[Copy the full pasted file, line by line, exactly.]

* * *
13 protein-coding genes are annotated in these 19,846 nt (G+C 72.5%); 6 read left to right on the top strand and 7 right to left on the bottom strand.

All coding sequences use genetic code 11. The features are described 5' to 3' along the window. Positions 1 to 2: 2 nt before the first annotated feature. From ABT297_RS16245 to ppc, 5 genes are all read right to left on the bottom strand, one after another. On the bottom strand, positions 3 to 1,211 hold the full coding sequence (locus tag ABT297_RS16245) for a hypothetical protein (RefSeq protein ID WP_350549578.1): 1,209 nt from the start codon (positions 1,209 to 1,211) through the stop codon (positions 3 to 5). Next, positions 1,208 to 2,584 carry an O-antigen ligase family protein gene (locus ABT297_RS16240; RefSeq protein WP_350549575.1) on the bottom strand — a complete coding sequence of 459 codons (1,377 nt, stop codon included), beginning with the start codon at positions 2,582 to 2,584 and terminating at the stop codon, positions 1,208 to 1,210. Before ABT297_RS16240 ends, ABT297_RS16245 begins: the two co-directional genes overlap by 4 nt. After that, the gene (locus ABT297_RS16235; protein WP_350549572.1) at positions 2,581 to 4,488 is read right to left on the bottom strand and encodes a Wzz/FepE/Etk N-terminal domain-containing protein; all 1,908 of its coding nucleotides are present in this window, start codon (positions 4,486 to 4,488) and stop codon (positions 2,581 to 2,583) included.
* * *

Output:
13 protein-coding genes are annotated in these 19,846 nt (G+C 72.5%); 6 read left to right on the top strand and 7 right to left on the bottom strand.

All coding sequences use genetic code 11. The features are described 5' to 3' along the window. Positions 1 to 2: 2 nt before the first annotated feature. From ABT297_RS16245 to ppc, 5 genes are all read right to left on the bottom strand, one after another. On the bottom strand, positions 3 to 1,211 hold the full coding sequence (locus tag ABT297_RS16245) for a hypothetical protein (RefSeq protein ID WP_350549578.1): 1,209 nt from the start codon (positions 1,209 to 1,211) through the stop codon (positions 3 to 5). Next, positions 1,208 to 2,584 carry an O-antigen ligase family protein gene (locus ABT297_RS16240; RefSeq protein WP_350549575.1) on the bottom strand — a complete coding sequence of 459 codons (1,377 nt, stop codon included), beginning with the start codon at positions 2,582 to 2,584 and terminating at the stop codon, positions 1,208 to 1,210. Before ABT297_RS16240 ends, ABT297_RS16245 begins: the two co-directional genes overlap by 4 nt. After that, the gene (locus ABT297_RS16235; protein WP_350549572.1) at positions 2,581 to 4,488 is read right to left on the bottom strand and encodes a Wzz/FepE/Etk N-terminal domain-containing protein; all 1,908 of its coding nucleotides are present in this window, start codon (positions 4,486 to 4,488) and stop codon (positions 2,581 to 2,583) included.